In early 2018, the Trump Administration announced that it will open nearly all U.S. coastal waters to new offshore oil and gas drilling, establishing 47 potential areas where companies can buy leases between 2019 and 2024. However, given lower oil prices, now is not the time to lease federal resources because it is a buyer’s market. The government will lose out on much bigger future profits from the sale of these leases when oil prices rise and a real interest to explore and develop the offshore oil and gas prospects increases.
Some argue that offshore drilling is a strong demonstration of a long overdue ‘new path for energy dominance in America.’ After all, it was President Obama who hamstrung our energy industry and its ability to provide jobs for people who need them, and now President Trump is just addressing this wrong.
However, more officials across the political spectrum think that now is not the time to drill offshore. Over the past few weeks, 64 environmental groups, Republican and Democratic governors including Trump’s ally Chris Christie of New Jersey, close to a dozen attorney generals, more than 100 U.S. lawmakers, and the Department of Defense have all spoken out against this plan put forward by the Department of the Interior.
Drilling is already happening offshore, and new leases were offered by the Department of Interior for 2017 to 2022 in Cook Inlet, Alaska, and the Gulf of Mexico. These strategic areas are co-located with current drilling operations and/or have the necessary infrastructure to get the fuels to market. The latest offshore leases would mostly effect the Atlantic and Pacific zones.
The primary argument over the past four decades for not opening the coastal ocean regions to new drilling has been that it will endanger our country’s natural resources, tourism, and fishing industries—as exemplified by the 2010 Deepwater Horizon rig disaster—as well as threaten our military installations nearby. The Pentagon has argued for many years that the Eastern Gulf of Mexico must be free from oil rigs due to sensitive military assets and a need for unfettered access.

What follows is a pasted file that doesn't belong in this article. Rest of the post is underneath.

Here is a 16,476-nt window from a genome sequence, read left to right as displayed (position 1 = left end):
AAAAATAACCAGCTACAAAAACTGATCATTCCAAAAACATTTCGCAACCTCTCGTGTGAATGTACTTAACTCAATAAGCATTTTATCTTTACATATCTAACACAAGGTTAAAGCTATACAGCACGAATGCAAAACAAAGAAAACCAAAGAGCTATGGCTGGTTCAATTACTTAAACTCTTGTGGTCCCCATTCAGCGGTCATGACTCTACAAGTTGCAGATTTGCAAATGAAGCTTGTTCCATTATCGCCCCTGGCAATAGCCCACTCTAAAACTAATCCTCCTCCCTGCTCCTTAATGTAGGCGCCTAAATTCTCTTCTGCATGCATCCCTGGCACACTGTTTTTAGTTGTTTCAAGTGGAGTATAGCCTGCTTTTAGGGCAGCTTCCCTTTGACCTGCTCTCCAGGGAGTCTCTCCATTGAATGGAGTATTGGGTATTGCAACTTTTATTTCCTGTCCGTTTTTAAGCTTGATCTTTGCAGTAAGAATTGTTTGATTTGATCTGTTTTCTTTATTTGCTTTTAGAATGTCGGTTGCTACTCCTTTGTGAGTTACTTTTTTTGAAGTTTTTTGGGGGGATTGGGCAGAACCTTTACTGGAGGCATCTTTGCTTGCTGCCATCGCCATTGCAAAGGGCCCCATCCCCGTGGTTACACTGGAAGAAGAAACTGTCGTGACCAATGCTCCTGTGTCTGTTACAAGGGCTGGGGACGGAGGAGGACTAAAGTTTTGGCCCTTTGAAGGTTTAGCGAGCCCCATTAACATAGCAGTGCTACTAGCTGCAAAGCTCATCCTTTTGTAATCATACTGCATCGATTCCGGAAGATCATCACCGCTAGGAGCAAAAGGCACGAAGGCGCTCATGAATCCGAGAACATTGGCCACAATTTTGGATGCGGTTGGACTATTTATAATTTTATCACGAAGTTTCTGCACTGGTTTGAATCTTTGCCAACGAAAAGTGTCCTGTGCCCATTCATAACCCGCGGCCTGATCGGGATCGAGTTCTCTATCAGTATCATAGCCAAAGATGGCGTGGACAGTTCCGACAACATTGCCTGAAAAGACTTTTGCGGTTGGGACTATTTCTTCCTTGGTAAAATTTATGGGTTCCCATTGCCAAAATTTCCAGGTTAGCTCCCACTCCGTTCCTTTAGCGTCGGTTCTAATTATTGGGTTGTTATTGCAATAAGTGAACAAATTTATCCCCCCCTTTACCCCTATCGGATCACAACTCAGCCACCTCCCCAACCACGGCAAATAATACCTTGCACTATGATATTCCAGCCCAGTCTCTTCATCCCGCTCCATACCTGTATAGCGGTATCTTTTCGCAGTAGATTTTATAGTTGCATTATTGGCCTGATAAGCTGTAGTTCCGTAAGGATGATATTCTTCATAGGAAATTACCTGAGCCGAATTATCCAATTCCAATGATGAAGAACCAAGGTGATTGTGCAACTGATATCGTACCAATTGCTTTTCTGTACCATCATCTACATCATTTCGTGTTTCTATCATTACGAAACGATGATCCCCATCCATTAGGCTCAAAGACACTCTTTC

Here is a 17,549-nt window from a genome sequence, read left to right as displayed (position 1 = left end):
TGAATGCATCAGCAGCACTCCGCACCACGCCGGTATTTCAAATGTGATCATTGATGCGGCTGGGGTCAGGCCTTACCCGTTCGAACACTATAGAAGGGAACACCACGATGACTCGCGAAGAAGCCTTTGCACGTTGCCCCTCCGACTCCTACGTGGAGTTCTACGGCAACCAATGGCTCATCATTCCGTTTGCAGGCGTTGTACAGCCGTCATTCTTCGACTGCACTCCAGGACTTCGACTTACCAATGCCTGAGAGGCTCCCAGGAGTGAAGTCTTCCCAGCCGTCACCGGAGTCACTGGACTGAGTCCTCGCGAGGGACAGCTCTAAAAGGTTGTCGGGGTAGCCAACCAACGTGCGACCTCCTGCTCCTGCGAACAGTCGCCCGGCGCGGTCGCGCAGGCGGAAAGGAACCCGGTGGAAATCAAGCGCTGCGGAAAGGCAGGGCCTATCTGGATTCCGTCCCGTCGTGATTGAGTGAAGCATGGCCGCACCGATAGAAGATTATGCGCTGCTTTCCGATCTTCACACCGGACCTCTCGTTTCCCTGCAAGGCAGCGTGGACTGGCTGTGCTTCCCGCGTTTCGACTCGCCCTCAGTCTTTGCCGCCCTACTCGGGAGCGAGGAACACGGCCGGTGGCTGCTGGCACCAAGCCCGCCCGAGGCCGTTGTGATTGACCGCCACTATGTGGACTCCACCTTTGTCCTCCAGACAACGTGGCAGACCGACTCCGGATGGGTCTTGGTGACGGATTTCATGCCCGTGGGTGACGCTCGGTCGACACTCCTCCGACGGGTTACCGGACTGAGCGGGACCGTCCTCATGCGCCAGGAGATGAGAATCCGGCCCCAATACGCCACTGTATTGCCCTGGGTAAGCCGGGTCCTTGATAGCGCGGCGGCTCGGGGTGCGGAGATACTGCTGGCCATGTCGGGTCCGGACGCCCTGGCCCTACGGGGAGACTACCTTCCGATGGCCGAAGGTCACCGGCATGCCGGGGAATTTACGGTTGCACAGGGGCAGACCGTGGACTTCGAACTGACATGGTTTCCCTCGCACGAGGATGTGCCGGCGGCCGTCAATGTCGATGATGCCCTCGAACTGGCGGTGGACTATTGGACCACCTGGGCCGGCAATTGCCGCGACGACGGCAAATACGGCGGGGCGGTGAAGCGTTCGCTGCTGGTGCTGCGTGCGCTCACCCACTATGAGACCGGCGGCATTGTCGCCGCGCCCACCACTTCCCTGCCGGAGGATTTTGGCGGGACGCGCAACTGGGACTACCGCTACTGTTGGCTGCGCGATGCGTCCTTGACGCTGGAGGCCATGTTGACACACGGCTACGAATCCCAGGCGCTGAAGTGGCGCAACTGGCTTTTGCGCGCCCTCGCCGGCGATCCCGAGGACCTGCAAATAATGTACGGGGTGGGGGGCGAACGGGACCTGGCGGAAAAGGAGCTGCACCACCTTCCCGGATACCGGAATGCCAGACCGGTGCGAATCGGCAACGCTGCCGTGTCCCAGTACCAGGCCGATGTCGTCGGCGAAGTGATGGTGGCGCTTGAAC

A more current argument is cost. After booming in 2007 into early 2008, the offshore drilling industry has slumped. It remains to be seen how economical it is for companies to invest in the more expensive offshore oil and gas extraction when prices remain lower and onshore opportunities in shale basins remain robust.
A third, and perhaps the most immediate concern, is lower revenue for the federal government. At present, only the big oil companies with infrastructure in place will buy leases. Companies can hold onto these leases for years, often extending them for up to 20 years, and sell the leases when oil prices are much higher. This leads to a big profit for the energy company and a loss of revenue for the government from both lack of production and a significantly lower leasing bonus.
The federal government’s role in securing our future supply of oil and gas at a reasonable price requires a strategic plan for future production that taps into the most precious of resources only when necessary for the highest possible price. It should not be sold off when prices are low and other resources are available at a lesser cost. Rather, focus should stay on technology that could drive down demand growth for oil, such as alternative transportation fuels and electric vehicles; this will ensure a more secure energy supply in the future.
Interior Secretary Ryan Zinke says that ‘nothing is final’ regarding the plan at this stage. Therefore, it is crucial that leaders on both sides of the aisle in Congress continue to oppose this unnecessary and potentially harmful move.
Stacy Closson is an Operation Free supporter, a Security Fellow with Truman National Security Project and the co-author of the MIT press book, Energy, Economics, and Geopolitical Futures. Views expressed are her own.